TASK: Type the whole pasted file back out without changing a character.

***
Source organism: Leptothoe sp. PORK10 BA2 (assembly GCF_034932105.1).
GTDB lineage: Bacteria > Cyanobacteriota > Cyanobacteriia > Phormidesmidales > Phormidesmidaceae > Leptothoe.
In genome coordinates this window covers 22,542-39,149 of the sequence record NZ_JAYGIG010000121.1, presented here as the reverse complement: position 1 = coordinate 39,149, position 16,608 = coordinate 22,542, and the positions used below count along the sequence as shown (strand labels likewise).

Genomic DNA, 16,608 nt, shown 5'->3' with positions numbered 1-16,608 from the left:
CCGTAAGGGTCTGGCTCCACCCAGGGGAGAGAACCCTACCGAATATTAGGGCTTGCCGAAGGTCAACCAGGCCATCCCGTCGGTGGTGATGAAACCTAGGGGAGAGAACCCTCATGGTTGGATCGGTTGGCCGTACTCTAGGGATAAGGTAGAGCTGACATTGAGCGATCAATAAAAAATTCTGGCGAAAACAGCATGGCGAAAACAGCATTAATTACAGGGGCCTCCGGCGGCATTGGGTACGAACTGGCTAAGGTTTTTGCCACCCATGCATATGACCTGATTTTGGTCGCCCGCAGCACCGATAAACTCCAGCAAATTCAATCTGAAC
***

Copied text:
Source organism: Leptothoe sp. PORK10 BA2 (assembly GCF_034932105.1).
GTDB lineage: Bacteria > Cyanobacteriota > Cyanobacteriia > Phormidesmidales > Phormidesmidaceae > Leptothoe.
In genome coordinates this window covers 22,542-39,149 of the sequence record NZ_JAYGIG010000121.1, presented here as the reverse complement: position 1 = coordinate 39,149, position 16,608 = coordinate 22,542, and the positions used below count along the sequence as shown (strand labels likewise).

Genomic DNA, 16,608 nt, shown 5'->3' with positions numbered 1-16,608 from the left:
CCGTAAGGGTCTGGCTCCACCCAGGGGAGAGAACCCTACCGAATATTAGGGCTTGCCGAAGGTCAACCAGGCCATCCCGTCGGTGGTGATGAAACCTAGGGGAGAGAACCCTCATGGTTGGATCGGTTGGCCGTACTCTAGGGATAAGGTAGAGCTGACATTGAGCGATCAATAAAAAATTCTGGCGAAAACAGCATGGCGAAAACAGCATTAATTACAGGGGCCTCCGGCGGCATTGGGTACGAACTGGCTAAGGTTTTTGCCACCCATGCATATGACCTGATTTTGGTCGCCCGCAGCACCGATAAACTCCAGCAAATTCAATCTGAAC